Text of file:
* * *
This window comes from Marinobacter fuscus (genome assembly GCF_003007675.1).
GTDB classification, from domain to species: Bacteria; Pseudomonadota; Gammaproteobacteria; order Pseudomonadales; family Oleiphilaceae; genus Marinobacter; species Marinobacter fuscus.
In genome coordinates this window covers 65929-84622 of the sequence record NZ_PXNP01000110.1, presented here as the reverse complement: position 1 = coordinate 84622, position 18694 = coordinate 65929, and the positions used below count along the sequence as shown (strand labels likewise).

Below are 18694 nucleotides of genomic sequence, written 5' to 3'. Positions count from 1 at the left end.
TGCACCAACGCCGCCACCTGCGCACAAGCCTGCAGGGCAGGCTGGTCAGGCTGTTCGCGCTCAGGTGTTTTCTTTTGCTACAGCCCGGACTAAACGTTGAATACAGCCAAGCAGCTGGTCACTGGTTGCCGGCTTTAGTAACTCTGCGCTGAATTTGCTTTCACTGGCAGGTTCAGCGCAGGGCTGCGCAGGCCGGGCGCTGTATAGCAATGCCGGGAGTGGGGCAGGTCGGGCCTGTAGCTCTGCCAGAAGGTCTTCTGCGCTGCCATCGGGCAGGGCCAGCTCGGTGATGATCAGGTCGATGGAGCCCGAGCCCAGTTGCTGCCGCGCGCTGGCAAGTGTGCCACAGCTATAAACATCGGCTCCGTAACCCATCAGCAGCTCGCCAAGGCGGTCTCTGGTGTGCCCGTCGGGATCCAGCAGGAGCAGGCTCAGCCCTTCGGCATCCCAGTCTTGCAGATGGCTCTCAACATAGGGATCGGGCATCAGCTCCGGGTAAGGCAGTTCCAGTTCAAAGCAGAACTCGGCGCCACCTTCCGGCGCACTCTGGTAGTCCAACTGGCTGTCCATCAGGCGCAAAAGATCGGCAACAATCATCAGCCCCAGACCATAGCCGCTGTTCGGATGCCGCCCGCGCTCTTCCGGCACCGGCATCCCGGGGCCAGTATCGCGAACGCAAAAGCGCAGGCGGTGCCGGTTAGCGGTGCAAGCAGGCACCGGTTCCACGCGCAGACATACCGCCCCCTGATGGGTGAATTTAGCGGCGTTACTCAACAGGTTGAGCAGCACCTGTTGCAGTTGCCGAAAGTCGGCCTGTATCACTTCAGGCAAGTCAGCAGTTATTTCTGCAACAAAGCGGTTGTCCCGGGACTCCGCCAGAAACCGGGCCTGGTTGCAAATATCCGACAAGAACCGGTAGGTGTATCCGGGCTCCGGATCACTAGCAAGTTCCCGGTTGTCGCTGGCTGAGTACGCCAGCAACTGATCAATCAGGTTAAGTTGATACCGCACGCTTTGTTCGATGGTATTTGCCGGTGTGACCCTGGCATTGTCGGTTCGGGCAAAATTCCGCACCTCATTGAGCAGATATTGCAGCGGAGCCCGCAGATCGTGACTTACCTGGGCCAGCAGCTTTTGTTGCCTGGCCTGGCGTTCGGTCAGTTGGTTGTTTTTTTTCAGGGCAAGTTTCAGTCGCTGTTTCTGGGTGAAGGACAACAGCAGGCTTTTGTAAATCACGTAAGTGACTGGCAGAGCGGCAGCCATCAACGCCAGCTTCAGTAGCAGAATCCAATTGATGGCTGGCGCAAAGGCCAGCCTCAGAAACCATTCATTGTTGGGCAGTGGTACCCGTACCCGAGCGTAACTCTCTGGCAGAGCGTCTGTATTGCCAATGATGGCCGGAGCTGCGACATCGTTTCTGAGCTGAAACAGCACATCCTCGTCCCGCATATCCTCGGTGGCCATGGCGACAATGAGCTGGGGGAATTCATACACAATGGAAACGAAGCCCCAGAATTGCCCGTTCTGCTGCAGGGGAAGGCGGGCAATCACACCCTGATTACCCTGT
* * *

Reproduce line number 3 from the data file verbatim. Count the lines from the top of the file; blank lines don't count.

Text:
In genome coordinates this window covers 65929-84622 of the sequence record NZ_PXNP01000110.1, presented here as the reverse complement: position 1 = coordinate 84622, position 18694 = coordinate 65929, and the positions used below count along the sequence as shown (strand labels likewise).